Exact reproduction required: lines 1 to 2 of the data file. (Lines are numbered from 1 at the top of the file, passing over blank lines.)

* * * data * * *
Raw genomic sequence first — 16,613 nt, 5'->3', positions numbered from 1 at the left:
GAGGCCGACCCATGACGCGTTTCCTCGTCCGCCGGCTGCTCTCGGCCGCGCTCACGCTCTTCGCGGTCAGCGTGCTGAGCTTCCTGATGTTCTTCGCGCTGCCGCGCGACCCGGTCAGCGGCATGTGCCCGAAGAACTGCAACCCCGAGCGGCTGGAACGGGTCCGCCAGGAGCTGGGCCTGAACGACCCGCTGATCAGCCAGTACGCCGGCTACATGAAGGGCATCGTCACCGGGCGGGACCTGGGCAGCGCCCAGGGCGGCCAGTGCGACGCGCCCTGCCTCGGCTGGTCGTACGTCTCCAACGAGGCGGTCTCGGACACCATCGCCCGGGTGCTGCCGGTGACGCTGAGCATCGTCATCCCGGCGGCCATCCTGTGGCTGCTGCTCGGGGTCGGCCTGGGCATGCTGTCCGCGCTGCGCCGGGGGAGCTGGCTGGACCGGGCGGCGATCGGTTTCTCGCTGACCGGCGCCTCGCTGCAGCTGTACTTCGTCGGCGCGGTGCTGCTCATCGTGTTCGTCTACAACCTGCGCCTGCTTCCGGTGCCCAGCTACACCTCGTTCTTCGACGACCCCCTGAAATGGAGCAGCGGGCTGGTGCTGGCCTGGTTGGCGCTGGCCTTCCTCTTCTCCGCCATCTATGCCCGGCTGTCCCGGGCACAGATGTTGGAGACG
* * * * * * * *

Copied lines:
Raw genomic sequence first — 16,613 nt, 5'->3', positions numbered from 1 at the left:
GAGGCCGACCCATGACGCGTTTCCTCGTCCGCCGGCTGCTCTCGGCCGCGCTCACGCTCTTCGCGGTCAGCGTGCTGAGCTTCCTGATGTTCTTCGCGCTGCCGCGCGACCCGGTCAGCGGCATGTGCCCGAAGAACTGCAACCCCGAGCGGCTGGAACGGGTCCGCCAGGAGCTGGGCCTGAACGACCCGCTGATCAGCCAGTACGCCGGCTACATGAAGGGCATCGTCACCGGGCGGGACCTGGGCAGCGCCCAGGGCGGCCAGTGCGACGCGCCCTGCCTCGGCTGGTCGTACGTCTCCAACGAGGCGGTCTCGGACACCATCGCCCGGGTGCTGCCGGTGACGCTGAGCATCGTCATCCCGGCGGCCATCCTGTGGCTGCTGCTCGGGGTCGGCCTGGGCATGCTGTCCGCGCTGCGCCGGGGGAGCTGGCTGGACCGGGCGGCGATCGGTTTCTCGCTGACCGGCGCCTCGCTGCAGCTGTACTTCGTCGGCGCGGTGCTGCTCATCGTGTTCGTCTACAACCTGCGCCTGCTTCCGGTGCCCAGCTACACCTCGTTCTTCGACGACCCCCTGAAATGGAGCAGCGGGCTGGTGCTGGCCTGGTTGGCGCTGGCCTTCCTCTTCTCCGCCATCTATGCCCGGCTGTCCCGGGCACAGATGTTGGAGACG